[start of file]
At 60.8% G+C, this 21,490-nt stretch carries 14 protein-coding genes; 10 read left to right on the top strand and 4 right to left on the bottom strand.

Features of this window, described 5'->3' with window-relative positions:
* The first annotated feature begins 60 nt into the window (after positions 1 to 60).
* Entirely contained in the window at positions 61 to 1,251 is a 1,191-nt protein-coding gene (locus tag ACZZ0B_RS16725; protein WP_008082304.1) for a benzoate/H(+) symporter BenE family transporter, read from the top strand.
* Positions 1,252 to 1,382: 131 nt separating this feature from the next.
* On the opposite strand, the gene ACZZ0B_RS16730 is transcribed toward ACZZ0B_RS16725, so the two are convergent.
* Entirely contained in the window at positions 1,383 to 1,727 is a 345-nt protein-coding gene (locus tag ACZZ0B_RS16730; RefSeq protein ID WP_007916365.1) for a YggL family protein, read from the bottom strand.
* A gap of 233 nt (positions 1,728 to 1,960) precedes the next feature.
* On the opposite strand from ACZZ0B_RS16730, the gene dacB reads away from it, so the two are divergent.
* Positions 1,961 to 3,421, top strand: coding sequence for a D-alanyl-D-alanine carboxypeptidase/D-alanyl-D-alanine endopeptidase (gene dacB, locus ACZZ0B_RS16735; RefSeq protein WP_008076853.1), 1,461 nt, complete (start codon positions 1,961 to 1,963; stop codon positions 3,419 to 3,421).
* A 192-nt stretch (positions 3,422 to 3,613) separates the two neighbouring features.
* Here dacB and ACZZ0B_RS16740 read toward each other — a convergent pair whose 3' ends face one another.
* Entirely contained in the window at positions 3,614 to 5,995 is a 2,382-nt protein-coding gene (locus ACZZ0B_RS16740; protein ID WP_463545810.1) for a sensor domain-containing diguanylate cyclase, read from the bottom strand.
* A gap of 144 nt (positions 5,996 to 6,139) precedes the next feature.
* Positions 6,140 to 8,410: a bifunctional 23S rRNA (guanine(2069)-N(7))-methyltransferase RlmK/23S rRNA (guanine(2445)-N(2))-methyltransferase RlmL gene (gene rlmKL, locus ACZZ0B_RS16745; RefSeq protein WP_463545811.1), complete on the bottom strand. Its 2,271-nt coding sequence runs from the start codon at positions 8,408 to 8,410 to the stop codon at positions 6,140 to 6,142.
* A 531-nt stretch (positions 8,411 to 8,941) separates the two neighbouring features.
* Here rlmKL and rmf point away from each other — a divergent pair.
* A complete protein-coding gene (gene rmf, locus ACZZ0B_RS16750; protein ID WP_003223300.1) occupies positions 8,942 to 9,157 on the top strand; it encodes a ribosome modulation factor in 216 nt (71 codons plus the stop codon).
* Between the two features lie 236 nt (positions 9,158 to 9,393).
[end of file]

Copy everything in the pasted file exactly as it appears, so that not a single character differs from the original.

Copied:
At 60.8% G+C, this 21,490-nt stretch carries 14 protein-coding genes; 10 read left to right on the top strand and 4 right to left on the bottom strand.

Features of this window, described 5'->3' with window-relative positions:
* The first annotated feature begins 60 nt into the window (after positions 1 to 60).
* Entirely contained in the window at positions 61 to 1,251 is a 1,191-nt protein-coding gene (locus tag ACZZ0B_RS16725; protein WP_008082304.1) for a benzoate/H(+) symporter BenE family transporter, read from the top strand.
* Positions 1,252 to 1,382: 131 nt separating this feature from the next.
* On the opposite strand, the gene ACZZ0B_RS16730 is transcribed toward ACZZ0B_RS16725, so the two are convergent.
* Entirely contained in the window at positions 1,383 to 1,727 is a 345-nt protein-coding gene (locus tag ACZZ0B_RS16730; RefSeq protein ID WP_007916365.1) for a YggL family protein, read from the bottom strand.
* A gap of 233 nt (positions 1,728 to 1,960) precedes the next feature.
* On the opposite strand from ACZZ0B_RS16730, the gene dacB reads away from it, so the two are divergent.
* Positions 1,961 to 3,421, top strand: coding sequence for a D-alanyl-D-alanine carboxypeptidase/D-alanyl-D-alanine endopeptidase (gene dacB, locus ACZZ0B_RS16735; RefSeq protein WP_008076853.1), 1,461 nt, complete (start codon positions 1,961 to 1,963; stop codon positions 3,419 to 3,421).
* A 192-nt stretch (positions 3,422 to 3,613) separates the two neighbouring features.
* Here dacB and ACZZ0B_RS16740 read toward each other — a convergent pair whose 3' ends face one another.
* Entirely contained in the window at positions 3,614 to 5,995 is a 2,382-nt protein-coding gene (locus ACZZ0B_RS16740; protein ID WP_463545810.1) for a sensor domain-containing diguanylate cyclase, read from the bottom strand.
* A gap of 144 nt (positions 5,996 to 6,139) precedes the next feature.
* Positions 6,140 to 8,410: a bifunctional 23S rRNA (guanine(2069)-N(7))-methyltransferase RlmK/23S rRNA (guanine(2445)-N(2))-methyltransferase RlmL gene (gene rlmKL, locus ACZZ0B_RS16745; RefSeq protein WP_463545811.1), complete on the bottom strand. Its 2,271-nt coding sequence runs from the start codon at positions 8,408 to 8,410 to the stop codon at positions 6,140 to 6,142.
* A 531-nt stretch (positions 8,411 to 8,941) separates the two neighbouring features.
* Here rlmKL and rmf point away from each other — a divergent pair.
* A complete protein-coding gene (gene rmf, locus ACZZ0B_RS16750; protein ID WP_003223300.1) occupies positions 8,942 to 9,157 on the top strand; it encodes a ribosome modulation factor in 216 nt (71 codons plus the stop codon).
* Between the two features lie 236 nt (positions 9,158 to 9,393).